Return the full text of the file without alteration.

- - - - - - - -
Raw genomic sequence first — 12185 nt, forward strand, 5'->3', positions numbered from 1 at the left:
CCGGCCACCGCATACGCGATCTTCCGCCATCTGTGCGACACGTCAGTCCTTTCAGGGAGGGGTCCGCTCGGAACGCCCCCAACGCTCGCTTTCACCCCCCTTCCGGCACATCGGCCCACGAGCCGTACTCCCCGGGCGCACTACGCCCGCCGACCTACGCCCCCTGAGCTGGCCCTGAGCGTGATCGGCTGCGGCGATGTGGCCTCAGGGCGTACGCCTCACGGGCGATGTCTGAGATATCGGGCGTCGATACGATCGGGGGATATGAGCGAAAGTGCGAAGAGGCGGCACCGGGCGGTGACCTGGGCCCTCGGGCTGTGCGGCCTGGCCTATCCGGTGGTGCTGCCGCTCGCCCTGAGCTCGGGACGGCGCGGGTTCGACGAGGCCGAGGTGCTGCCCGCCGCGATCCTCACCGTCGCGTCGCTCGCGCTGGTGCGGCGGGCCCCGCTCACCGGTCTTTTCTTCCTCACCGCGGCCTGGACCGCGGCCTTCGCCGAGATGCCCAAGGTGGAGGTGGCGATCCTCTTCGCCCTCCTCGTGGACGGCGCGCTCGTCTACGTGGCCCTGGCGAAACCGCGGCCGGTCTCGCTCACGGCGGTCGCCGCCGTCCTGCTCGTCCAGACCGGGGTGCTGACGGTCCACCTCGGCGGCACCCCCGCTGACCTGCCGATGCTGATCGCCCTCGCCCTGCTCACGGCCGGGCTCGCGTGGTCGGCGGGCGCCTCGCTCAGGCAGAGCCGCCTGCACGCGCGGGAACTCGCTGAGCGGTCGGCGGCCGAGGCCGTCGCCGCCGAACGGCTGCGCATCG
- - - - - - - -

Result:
Raw genomic sequence first — 12185 nt, forward strand, 5'->3', positions numbered from 1 at the left:
CCGGCCACCGCATACGCGATCTTCCGCCATCTGTGCGACACGTCAGTCCTTTCAGGGAGGGGTCCGCTCGGAACGCCCCCAACGCTCGCTTTCACCCCCCTTCCGGCACATCGGCCCACGAGCCGTACTCCCCGGGCGCACTACGCCCGCCGACCTACGCCCCCTGAGCTGGCCCTGAGCGTGATCGGCTGCGGCGATGTGGCCTCAGGGCGTACGCCTCACGGGCGATGTCTGAGATATCGGGCGTCGATACGATCGGGGGATATGAGCGAAAGTGCGAAGAGGCGGCACCGGGCGGTGACCTGGGCCCTCGGGCTGTGCGGCCTGGCCTATCCGGTGGTGCTGCCGCTCGCCCTGAGCTCGGGACGGCGCGGGTTCGACGAGGCCGAGGTGCTGCCCGCCGCGATCCTCACCGTCGCGTCGCTCGCGCTGGTGCGGCGGGCCCCGCTCACCGGTCTTTTCTTCCTCACCGCGGCCTGGACCGCGGCCTTCGCCGAGATGCCCAAGGTGGAGGTGGCGATCCTCTTCGCCCTCCTCGTGGACGGCGCGCTCGTCTACGTGGCCCTGGCGAAACCGCGGCCGGTCTCGCTCACGGCGGTCGCCGCCGTCCTGCTCGTCCAGACCGGGGTGCTGACGGTCCACCTCGGCGGCACCCCCGCTGACCTGCCGATGCTGATCGCCCTCGCCCTGCTCACGGCCGGGCTCGCGTGGTCGGCGGGCGCCTCGCTCAGGCAGAGCCGCCTGCACGCGCGGGAACTCGCTGAGCGGTCGGCGGCCGAGGCCGTCGCCGCCGAACGGCTGCGCATCG